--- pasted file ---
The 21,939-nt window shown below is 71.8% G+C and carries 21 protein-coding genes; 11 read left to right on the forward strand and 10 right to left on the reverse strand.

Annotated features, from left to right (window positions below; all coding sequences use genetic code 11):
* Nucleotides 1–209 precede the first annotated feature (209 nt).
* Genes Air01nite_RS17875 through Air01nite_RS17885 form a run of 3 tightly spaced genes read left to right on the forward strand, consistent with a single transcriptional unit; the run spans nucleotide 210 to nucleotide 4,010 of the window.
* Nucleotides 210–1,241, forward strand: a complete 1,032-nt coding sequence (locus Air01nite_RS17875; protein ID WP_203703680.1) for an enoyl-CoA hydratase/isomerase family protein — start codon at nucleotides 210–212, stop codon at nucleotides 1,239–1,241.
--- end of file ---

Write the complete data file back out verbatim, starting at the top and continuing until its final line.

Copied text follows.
The 21,939-nt window shown below is 71.8% G+C and carries 21 protein-coding genes; 11 read left to right on the forward strand and 10 right to left on the reverse strand.

Annotated features, from left to right (window positions below; all coding sequences use genetic code 11):
* Nucleotides 1–209 precede the first annotated feature (209 nt).
* Genes Air01nite_RS17875 through Air01nite_RS17885 form a run of 3 tightly spaced genes read left to right on the forward strand, consistent with a single transcriptional unit; the run spans nucleotide 210 to nucleotide 4,010 of the window.
* Nucleotides 210–1,241, forward strand: a complete 1,032-nt coding sequence (locus Air01nite_RS17875; protein ID WP_203703680.1) for an enoyl-CoA hydratase/isomerase family protein — start codon at nucleotides 210–212, stop codon at nucleotides 1,239–1,241.